Mystery disease kills rare Kazakh antelopes

May 20, 2010
More than 200 female saiga antelopes have died in Kazakhstan from an unknown disease, further threatening a species already at risk of extinction from poaching and habitat loss, officials said Thursday. Kazakh authorities have launched an inquiry to find the cause of the deaths of the saiga, which are listed as critically endgangered by the WWF.

More than 200 female saiga antelopes have died in Kazakhstan from an unknown disease, further threatening a species already at risk of extinction from poaching and habitat loss, officials said Thursday.

Kazakh authorities have launched an inquiry to find the cause of the deaths of the saiga, which are listed as critically endgangered by the WWF. No other in the area appeared to have been affected.

"We were told Thursday by the hunting and forestry rangers in western Kazakhstan that a fatal zoological disease has badly hit these animals in Janibek district," the regional emergency situations department said.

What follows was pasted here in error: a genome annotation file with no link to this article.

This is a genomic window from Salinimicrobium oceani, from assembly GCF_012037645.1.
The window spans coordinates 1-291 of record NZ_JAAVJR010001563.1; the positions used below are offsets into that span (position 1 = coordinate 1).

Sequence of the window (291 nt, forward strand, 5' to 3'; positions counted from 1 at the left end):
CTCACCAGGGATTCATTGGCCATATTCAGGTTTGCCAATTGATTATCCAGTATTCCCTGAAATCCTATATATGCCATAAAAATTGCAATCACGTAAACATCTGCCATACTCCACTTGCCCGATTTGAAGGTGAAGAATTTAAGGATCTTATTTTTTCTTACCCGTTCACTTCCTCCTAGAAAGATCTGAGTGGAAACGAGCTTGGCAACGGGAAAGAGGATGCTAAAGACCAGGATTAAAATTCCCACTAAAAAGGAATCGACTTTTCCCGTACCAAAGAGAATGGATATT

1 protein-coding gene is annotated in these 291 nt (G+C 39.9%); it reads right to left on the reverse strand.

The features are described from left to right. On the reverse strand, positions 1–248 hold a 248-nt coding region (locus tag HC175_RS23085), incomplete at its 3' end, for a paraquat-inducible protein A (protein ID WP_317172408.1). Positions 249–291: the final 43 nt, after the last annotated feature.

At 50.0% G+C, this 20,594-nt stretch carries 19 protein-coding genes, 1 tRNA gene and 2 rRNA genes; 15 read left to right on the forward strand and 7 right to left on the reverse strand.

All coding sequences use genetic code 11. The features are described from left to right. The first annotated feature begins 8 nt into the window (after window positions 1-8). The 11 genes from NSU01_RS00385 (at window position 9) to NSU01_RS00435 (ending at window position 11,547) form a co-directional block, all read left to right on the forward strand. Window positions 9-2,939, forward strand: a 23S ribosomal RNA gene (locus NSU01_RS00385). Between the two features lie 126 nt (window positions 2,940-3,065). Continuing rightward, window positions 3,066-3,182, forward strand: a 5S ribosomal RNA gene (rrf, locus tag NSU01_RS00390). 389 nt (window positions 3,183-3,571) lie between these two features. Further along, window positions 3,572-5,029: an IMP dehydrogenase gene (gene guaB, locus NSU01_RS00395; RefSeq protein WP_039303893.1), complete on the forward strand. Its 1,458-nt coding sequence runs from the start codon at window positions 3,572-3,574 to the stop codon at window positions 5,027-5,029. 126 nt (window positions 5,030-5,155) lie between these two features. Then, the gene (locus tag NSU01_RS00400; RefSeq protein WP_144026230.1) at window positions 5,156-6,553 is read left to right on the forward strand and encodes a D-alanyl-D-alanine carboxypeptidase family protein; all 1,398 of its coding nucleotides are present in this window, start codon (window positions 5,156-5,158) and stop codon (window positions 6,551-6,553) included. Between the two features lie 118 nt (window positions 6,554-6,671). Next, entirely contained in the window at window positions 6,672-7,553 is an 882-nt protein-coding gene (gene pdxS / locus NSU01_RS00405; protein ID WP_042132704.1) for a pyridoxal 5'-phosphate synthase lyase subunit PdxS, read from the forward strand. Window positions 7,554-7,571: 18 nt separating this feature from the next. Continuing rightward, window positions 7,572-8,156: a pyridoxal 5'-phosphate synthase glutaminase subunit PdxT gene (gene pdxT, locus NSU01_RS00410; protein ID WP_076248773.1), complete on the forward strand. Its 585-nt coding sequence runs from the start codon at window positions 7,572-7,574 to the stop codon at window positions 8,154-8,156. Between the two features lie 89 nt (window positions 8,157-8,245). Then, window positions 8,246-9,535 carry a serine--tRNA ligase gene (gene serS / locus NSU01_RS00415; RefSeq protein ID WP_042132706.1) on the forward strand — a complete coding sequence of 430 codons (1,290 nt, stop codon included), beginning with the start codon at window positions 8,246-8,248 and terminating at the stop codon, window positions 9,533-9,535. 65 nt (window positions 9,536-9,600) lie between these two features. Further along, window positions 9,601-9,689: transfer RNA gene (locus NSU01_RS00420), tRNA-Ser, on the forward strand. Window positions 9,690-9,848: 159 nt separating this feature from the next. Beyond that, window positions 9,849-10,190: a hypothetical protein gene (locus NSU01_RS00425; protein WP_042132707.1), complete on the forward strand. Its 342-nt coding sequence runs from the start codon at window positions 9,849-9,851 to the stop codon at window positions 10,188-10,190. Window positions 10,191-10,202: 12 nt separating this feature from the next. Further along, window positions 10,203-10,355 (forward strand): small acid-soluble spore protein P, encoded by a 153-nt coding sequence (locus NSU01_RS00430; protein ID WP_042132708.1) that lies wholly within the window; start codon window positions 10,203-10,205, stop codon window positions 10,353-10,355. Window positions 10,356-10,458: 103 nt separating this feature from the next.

The region is home to the biggest herds of saigas, the department was quoted as saying by the Interfax Kazakhstan news agency.

Numbers of the animals, which live on the steppes of western Kazakhstan, have plummeted during the 1990s from around one million to 50,000, according to the WWF.

Saigas are recognisable by their distinctive bulbous noses, which resemble short trunks. They are also known for their spectacular migrations which involve tens of thousands of animals.

The antlers of the males are prized in Chinese traditional medicine, fuelling an increase in poaching after the fall of the Soviet Union.

The saigas' habitat is also threatened by the extension of farming land.

Explore further: Stanford researchers rethink 'natural' habitat for wildlife

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